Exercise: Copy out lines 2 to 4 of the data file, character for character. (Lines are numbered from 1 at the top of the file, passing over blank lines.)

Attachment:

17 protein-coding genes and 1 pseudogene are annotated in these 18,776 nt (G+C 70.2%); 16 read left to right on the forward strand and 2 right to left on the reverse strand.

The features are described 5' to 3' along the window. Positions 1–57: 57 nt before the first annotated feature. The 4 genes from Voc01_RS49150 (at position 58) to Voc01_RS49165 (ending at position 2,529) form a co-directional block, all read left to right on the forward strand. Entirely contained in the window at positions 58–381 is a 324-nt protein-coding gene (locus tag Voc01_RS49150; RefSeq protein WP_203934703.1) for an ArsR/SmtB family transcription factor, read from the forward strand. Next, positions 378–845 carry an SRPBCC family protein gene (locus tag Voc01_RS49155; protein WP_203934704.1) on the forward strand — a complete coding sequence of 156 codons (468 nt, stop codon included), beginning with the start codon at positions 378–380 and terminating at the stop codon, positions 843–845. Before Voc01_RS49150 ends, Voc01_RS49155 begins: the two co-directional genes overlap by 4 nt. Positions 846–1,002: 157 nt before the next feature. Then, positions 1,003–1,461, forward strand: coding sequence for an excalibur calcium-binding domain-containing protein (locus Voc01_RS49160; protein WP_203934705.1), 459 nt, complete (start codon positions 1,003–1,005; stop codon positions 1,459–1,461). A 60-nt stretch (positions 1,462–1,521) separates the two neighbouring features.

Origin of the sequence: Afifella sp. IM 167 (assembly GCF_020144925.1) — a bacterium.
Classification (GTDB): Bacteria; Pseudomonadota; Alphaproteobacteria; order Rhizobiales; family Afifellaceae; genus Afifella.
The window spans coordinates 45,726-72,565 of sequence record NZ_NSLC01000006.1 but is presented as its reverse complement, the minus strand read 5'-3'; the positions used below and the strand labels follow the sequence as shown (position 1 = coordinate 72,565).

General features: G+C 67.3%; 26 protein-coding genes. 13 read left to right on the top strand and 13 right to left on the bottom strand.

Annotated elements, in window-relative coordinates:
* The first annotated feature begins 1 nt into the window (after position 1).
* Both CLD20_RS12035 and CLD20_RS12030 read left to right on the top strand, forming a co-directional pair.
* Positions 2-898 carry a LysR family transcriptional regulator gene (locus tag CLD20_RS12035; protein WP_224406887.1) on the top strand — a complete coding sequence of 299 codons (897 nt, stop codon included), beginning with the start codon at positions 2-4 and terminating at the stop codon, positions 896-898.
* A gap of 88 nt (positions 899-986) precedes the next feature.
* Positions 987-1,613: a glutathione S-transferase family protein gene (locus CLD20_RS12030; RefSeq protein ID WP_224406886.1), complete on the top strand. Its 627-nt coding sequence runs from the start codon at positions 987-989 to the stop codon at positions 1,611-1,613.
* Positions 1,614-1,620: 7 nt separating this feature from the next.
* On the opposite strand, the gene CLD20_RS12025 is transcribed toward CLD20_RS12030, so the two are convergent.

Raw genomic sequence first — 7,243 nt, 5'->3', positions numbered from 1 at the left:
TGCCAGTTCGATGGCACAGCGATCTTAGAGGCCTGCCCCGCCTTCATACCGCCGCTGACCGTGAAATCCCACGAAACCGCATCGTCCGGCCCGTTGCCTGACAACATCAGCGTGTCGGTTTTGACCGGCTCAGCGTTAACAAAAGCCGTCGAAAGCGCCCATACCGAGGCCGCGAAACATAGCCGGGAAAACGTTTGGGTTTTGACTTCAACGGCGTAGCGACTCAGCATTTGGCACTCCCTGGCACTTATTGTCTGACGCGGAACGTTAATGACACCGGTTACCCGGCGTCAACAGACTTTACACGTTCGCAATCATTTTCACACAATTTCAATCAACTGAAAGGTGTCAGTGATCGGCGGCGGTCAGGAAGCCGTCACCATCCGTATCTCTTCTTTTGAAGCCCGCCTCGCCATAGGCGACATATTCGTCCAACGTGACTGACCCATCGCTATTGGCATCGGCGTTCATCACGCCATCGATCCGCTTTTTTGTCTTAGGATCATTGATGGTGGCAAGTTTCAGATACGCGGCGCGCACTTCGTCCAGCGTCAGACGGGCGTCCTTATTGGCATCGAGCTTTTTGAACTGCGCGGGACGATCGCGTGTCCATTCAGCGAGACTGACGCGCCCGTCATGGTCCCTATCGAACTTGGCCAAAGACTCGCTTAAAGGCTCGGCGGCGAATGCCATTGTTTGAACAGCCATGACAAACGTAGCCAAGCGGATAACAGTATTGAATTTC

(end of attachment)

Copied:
The features are described 5' to 3' along the window. Positions 1–57: 57 nt before the first annotated feature. The 4 genes from Voc01_RS49150 (at position 58) to Voc01_RS49165 (ending at position 2,529) form a co-directional block, all read left to right on the forward strand. Entirely contained in the window at positions 58–381 is a 324-nt protein-coding gene (locus tag Voc01_RS49150; RefSeq protein WP_203934703.1) for an ArsR/SmtB family transcription factor, read from the forward strand. Next, positions 378–845 carry an SRPBCC family protein gene (locus tag Voc01_RS49155; protein WP_203934704.1) on the forward strand — a complete coding sequence of 156 codons (468 nt, stop codon included), beginning with the start codon at positions 378–380 and terminating at the stop codon, positions 843–845. Before Voc01_RS49150 ends, Voc01_RS49155 begins: the two co-directional genes overlap by 4 nt. Positions 846–1,002: 157 nt before the next feature. Then, positions 1,003–1,461, forward strand: coding sequence for an excalibur calcium-binding domain-containing protein (locus Voc01_RS49160; protein WP_203934705.1), 459 nt, complete (start codon positions 1,003–1,005; stop codon positions 1,459–1,461). A 60-nt stretch (positions 1,462–1,521) separates the two neighbouring features.

Origin of the sequence: Afifella sp. IM 167 (assembly GCF_020144925.1) — a bacterium.
Classification (GTDB): Bacteria; Pseudomonadota; Alphaproteobacteria; order Rhizobiales; family Afifellaceae; genus Afifella.